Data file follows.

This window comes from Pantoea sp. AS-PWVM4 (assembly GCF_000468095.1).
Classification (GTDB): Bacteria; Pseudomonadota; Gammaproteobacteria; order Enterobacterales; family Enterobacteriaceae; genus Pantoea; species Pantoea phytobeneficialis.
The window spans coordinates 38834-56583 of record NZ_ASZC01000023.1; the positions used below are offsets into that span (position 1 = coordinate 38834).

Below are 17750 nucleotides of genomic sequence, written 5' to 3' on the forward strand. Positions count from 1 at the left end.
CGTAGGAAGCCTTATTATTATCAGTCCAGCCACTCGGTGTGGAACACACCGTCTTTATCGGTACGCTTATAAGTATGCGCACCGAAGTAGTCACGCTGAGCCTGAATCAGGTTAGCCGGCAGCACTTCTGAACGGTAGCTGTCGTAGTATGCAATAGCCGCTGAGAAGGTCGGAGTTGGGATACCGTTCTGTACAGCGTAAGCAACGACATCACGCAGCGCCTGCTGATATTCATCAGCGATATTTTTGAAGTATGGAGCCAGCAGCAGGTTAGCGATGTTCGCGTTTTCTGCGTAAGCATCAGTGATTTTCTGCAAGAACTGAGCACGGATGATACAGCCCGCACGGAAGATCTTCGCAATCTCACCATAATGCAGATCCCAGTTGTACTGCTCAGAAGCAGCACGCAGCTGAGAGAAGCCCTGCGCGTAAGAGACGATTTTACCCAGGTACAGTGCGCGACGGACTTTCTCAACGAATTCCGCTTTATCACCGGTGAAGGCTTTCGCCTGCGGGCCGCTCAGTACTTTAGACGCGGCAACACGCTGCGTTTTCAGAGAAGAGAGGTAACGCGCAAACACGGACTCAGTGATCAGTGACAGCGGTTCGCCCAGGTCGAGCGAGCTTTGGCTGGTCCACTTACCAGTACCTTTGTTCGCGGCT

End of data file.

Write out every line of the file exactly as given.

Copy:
This window comes from Pantoea sp. AS-PWVM4 (assembly GCF_000468095.1).
Classification (GTDB): Bacteria; Pseudomonadota; Gammaproteobacteria; order Enterobacterales; family Enterobacteriaceae; genus Pantoea; species Pantoea phytobeneficialis.
The window spans coordinates 38834-56583 of record NZ_ASZC01000023.1; the positions used below are offsets into that span (position 1 = coordinate 38834).

Below are 17750 nucleotides of genomic sequence, written 5' to 3' on the forward strand. Positions count from 1 at the left end.
CGTAGGAAGCCTTATTATTATCAGTCCAGCCACTCGGTGTGGAACACACCGTCTTTATCGGTACGCTTATAAGTATGCGCACCGAAGTAGTCACGCTGAGCCTGAATCAGGTTAGCCGGCAGCACTTCTGAACGGTAGCTGTCGTAGTATGCAATAGCCGCTGAGAAGGTCGGAGTTGGGATACCGTTCTGTACAGCGTAAGCAACGACATCACGCAGCGCCTGCTGATATTCATCAGCGATATTTTTGAAGTATGGAGCCAGCAGCAGGTTAGCGATGTTCGCGTTTTCTGCGTAAGCATCAGTGATTTTCTGCAAGAACTGAGCACGGATGATACAGCCCGCACGGAAGATCTTCGCAATCTCACCATAATGCAGATCCCAGTTGTACTGCTCAGAAGCAGCACGCAGCTGAGAGAAGCCCTGCGCGTAAGAGACGATTTTACCCAGGTACAGTGCGCGACGGACTTTCTCAACGAATTCCGCTTTATCACCGGTGAAGGCTTTCGCCTGCGGGCCGCTCAGTACTTTAGACGCGGCAACACGCTGCGTTTTCAGAGAAGAGAGGTAACGCGCAAACACGGACTCAGTGATCAGTGACAGCGGTTCGCCCAGGTCGAGCGAGCTTTGGCTGGTCCACTTACCAGTACCTTTGTTCGCGGCT